Throughout history there have been many movements for equality and for justice to be done for the well-being of people. One community that knows what it means to fight and never remain silent for their civil rights, is the black community. Most notably, black people have had to fight for the right to vote, equal educational rights and benefits, against job discrimination and now just to have the right to stay alive. The movement #BlackLivesMatter has increased the unity and amplified the voice of the millennial that has often felt muted. Because of the killings of Trayvon Martin, Eric Gardner, Mike Brown and Sandra Bland that have been pressed to the front of many major news medias and magazines, a movement was birthed that not only cared about our future but also turned our Black History Month into Black History Year. Through numerous demonstrations such as social media hashtags, nationwide boycotting of Black Friday sales and city marches to reinforce what the community wants, one thing has become very influential in the entire movement. Music has always been essential to the expression of many black artists, but in today’s entertainment it is career-risking to create music for the advancement and encouragement for all black people. In this short list of throwback and current hip-hop/rap music, it demonstrates how our artistic expression relates, motivates, and further pushes the agenda for equality and freedom of black men and women in America.
1. Lupe Fiasco - All Black Everything
In this track, Lupe discusses how different it would be if we never had slavery or experienced the oppression that followed the freeing of slaves. He describes a full nation and society that is “all black everything” lyrically uncovering the true power that is inside of every black person.
2. KRS-One - Sound of Da Police
Released in 1993, this track by KRS is still extremely relevant for the black men in black neighborhoods. KRS openly talks of how the police criminalize black men and how they are a legalized version of the overseer of slave plantations from slavery. Relating to #BlackLivesMatter, the law enforcers are more concerned about killing than protecting and the lyrics of "Sound of Da Police" musically express how many still feel about them in 2016.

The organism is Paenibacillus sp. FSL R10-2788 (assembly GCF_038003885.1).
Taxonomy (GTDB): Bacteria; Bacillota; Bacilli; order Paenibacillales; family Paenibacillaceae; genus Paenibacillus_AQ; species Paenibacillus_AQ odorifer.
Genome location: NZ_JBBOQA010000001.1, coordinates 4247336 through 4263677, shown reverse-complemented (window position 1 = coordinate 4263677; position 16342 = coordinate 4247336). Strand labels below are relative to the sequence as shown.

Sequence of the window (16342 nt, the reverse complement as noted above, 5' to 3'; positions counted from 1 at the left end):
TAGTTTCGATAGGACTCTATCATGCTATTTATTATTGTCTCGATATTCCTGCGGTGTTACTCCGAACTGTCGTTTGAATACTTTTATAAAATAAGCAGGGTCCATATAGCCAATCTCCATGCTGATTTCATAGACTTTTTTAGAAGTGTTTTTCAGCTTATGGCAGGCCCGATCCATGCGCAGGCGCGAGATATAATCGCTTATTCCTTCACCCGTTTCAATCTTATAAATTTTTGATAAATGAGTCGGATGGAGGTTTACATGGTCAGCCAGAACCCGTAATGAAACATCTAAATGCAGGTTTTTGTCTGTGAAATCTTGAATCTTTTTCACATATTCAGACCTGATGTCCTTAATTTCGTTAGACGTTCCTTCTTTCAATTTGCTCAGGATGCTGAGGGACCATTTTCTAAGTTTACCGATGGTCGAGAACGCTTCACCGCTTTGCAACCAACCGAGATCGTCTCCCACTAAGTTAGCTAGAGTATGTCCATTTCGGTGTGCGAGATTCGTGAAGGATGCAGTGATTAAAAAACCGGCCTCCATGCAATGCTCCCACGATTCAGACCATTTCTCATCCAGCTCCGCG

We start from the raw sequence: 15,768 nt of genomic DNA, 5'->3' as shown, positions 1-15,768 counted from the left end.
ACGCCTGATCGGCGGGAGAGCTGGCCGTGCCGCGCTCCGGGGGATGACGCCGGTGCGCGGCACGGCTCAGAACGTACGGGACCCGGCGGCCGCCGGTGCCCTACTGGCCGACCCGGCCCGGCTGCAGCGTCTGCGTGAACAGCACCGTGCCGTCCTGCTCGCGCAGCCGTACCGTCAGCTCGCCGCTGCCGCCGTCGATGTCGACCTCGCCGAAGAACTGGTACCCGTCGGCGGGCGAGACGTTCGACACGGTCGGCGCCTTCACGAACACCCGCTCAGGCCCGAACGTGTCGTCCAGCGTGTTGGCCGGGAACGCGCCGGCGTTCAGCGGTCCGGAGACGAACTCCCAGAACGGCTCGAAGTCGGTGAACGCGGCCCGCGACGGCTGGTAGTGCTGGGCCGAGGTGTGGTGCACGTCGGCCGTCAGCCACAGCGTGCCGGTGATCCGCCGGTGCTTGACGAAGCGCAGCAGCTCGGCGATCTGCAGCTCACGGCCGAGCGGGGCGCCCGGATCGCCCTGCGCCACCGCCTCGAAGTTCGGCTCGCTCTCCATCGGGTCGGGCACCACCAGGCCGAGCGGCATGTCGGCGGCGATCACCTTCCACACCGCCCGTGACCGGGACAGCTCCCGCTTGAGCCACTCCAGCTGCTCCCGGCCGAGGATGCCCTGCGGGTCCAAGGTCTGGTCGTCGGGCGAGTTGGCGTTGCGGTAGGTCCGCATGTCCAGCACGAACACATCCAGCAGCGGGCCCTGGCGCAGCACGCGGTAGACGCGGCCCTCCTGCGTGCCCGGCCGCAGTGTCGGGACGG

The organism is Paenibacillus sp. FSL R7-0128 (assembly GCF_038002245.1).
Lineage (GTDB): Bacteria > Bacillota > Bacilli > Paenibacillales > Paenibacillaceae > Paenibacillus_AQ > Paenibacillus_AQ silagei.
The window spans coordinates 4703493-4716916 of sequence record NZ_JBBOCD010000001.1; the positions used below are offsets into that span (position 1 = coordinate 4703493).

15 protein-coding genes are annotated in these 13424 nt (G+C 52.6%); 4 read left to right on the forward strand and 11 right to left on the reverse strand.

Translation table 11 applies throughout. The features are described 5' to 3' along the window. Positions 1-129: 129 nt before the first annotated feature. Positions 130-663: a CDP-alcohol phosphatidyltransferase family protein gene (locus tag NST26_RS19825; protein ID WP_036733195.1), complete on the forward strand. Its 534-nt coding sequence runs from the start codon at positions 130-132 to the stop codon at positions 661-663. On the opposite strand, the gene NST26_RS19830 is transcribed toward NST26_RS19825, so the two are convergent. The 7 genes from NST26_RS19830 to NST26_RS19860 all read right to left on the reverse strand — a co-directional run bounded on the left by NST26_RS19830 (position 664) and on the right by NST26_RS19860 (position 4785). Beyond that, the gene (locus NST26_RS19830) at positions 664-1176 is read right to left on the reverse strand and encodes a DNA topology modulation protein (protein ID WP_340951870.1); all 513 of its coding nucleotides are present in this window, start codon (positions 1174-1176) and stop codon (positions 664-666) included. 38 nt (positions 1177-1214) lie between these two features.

3. Kendrick Lamar- Alright
Kendrick Lamar reassures the black community that despite the killings, mistreatment, and neglect received from others that we’re going to be alright regardless. Not only have we gotten through before, but we’ve also been strong enough to carry on regardless of win or lose. If you haven’t watched the official video of this track, it’s encouraged to view and analyze the images being shown.
4. Queen Latifah - U.N.I.T.Y.
This one is for my strong, confident and powerful black queens. Queen Latifah lyrically expresses herself about the need for the respect of black women in our communities. The need to be acknowledge with the love and respect from other black men is very imperative to how the rest of the world views black women and how we all advance as one. Queen Latifah directly approaches this topic daring anyone to approach her, and her sisters, outside of their royalty.
5. J. Cole - Get Free
It’s nothing new that J. Cole is one of our generation's most favorite rappers not only because of his skills, but because of his conscious-filled lyrics. This entire track accurately exposes how the black community feels navigating through this society socially and politically. He even includes a clip of Tupac telling all of us to wake up, be aware and take action.